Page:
The Joe Cocker You Don’t Know – With A Little Help From My Friends

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Forgotten Rock and Pop Classics


The Joe Cocker You Don’t Know

A distinguished member of the Better Records Rock Hall of Fame and Cocker’s MASTERPIECE of White Soul, and, sadly, a Classic That’s All but Forgotten.

We just finished our first shootout in over FIVE years for the album and were SHOCKED by how amazing the best copies can sound, even better than we remember them from last time around. Turn this one up good and loud and you’ll have Joe Cocker in all his raspy glory belting out With A Little Help From My Friends right in your very own listening room!

More Joe Cocker

Blue-Eyed Soul doesn’t get much better than this. Cocker and his band chose SUPERB material for this album, including Dave Mason’s Feelin’ Alright; two of Dylan’s best, Just Like A Woman and I Shall Be Released; and of course the wonderful title track by no less than Joe’s fellow Brits Lennon and McCartney. The backing band features many great musicians including giants such as Jimmy Page and Stevie Winwood. No one’s making records like this anymore, not with this kind of musical and songwriting talent anyway.

What’s surprising is how good all the not-so-famous musicians are here. Chris Stainton is killer on bass, piano and organ. (He later toured extensively with Eric Clapton.) Henry McCullough (who joined Wings in 1971) handles the electric guitar duties so well (along with Jimmy Page and Albert Lee) that we would be hard pressed to say who turns in the better axe work on the album. (Some of these guys went on to become The Grease Band, but all of them had no trouble finding professional work with the best in the business.)

Whoever put this band together deserves our gratitude; they are playing with the Best of the Best and holding their own every step of the way. It was a thrill to hear the quality of the musicianship on this album; they sound like one of those great British bands that’s been together for years and finally got the chance to show off their chops.

The Recording

This album sounds just like one of the better Aretha Franklin outings from the late ’60s, early ’70s, with Aretha ducking out and Joe taking her place at the mic. If you’ve heard one of our Hot Stamper Aretha records you know exactly what you’ll be getting here. The background vocalists, piano and organ are eerily similar. It’s pretty clear that her recordings were being used as a template for this album, and it seems to have worked out very well for everyone involved. There is really nothing to fault here; the arrangements, the performances and the sound are GLORIOUS.


We played a large number of copies in our shootout and found that the average copy just didn’t cut it. They tend to be overly smooth with no real extension up top. Some are grainy and spitty, with edgy background vocals. It’s the Hot copies that split the difference — smooth and sweet in the upper mids, with an extended top end, but without sacrificing the all-important texture and presence in the vocals. If Cocker’s voice isn’t front and center and raspy as all get out, what’s the point?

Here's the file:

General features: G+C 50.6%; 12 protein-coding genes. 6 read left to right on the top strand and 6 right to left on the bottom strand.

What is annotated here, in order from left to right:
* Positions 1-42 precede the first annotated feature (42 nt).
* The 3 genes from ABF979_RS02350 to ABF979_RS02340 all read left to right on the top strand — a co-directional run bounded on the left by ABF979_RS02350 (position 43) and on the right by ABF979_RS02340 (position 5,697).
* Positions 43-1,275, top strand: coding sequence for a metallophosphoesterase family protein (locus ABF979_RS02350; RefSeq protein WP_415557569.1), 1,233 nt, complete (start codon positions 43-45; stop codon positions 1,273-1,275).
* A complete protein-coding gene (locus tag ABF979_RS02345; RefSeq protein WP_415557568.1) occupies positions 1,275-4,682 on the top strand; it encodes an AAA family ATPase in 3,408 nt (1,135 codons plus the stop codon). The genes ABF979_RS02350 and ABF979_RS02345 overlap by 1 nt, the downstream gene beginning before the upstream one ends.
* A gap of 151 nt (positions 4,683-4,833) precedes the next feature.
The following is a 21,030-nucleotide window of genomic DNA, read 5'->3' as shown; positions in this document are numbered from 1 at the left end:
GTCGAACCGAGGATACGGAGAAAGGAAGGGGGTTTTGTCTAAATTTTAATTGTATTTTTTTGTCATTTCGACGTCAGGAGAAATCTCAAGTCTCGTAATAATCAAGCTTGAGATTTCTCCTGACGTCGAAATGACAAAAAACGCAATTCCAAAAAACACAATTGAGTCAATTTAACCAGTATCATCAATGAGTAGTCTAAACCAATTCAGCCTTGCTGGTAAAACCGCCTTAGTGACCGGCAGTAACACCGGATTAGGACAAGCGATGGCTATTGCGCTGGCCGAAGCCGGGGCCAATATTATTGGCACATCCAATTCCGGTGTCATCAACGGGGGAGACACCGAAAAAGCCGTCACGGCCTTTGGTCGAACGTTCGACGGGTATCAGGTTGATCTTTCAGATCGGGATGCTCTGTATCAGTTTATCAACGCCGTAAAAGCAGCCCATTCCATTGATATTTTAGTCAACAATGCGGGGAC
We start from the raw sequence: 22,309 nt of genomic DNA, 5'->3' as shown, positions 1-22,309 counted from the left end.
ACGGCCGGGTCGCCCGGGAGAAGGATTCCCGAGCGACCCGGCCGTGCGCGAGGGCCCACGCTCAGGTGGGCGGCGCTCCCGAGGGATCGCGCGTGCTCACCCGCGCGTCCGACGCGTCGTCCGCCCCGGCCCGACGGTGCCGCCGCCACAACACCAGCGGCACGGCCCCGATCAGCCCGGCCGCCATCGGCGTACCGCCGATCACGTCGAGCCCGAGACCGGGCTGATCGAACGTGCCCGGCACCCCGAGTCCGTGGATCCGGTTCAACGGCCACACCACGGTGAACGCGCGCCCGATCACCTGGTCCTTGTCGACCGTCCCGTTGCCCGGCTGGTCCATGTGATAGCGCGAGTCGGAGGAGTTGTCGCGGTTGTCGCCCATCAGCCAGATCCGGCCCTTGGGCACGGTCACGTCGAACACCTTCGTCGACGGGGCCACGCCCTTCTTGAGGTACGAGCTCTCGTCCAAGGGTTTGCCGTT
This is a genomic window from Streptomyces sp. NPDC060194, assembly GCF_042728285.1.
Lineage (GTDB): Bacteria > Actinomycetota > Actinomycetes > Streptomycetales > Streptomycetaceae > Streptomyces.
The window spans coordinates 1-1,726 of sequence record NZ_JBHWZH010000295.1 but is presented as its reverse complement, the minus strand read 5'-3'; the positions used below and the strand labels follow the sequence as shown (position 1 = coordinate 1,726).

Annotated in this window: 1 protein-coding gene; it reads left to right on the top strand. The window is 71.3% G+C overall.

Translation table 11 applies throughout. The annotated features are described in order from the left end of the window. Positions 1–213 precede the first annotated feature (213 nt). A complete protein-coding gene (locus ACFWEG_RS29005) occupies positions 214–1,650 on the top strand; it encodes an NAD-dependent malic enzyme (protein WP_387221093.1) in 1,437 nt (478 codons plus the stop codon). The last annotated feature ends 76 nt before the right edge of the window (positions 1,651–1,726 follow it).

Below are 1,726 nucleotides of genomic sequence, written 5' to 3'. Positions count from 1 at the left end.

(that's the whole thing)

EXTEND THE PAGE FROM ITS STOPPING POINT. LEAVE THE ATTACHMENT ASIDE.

We used to recommend and sell the Speakers Corner German pressing of the album, one of the few Heavy Vinyl pressings we carried up until a few years ago. It’s a good value at $35 but obviously would not hold a candle to one of our Hot Stamper original pressings. (The domestic reissues on the later A&M label are not to our liking and should probably be avoided.)

Robert Christgau’s Insightful Review

With a Little Help From My Friends is the major triumph of rock interpretation thus far. Cocker’s material leans to the conventional … but his conception and performance, as well as Denny Cordell’s production, are always audacious.

His transformation of “Bye Bye Blackbird” and “A Little Help From My Friends” from light-hearted ditties into wails of human need succeeds perfectly, and his version of ‘Feelin’ Alright’ is not only better than Three Dog Night’s but better than the original, by Dave Mason and Traffic.

If that means Cocker is the best singer in England, well—overlook Mick Jagger and it’s possible, even likely. His voice is very strong, influenced by Ray Charles, and he has no inhibitions about using it. All of his inhibitions came before the fact, in the immense care that went into each track …

Cocker’s affection for rock is uniquely personalized. He is gruff and vulgar, perhaps a touch too self-involved, but his steady strength rectifies his excesses. He is the best of the male rock interpreters, as good in his way as Janis Joplin is in hers.

Further Reading

We invite you to check out some of our favorite albums which You May Not Know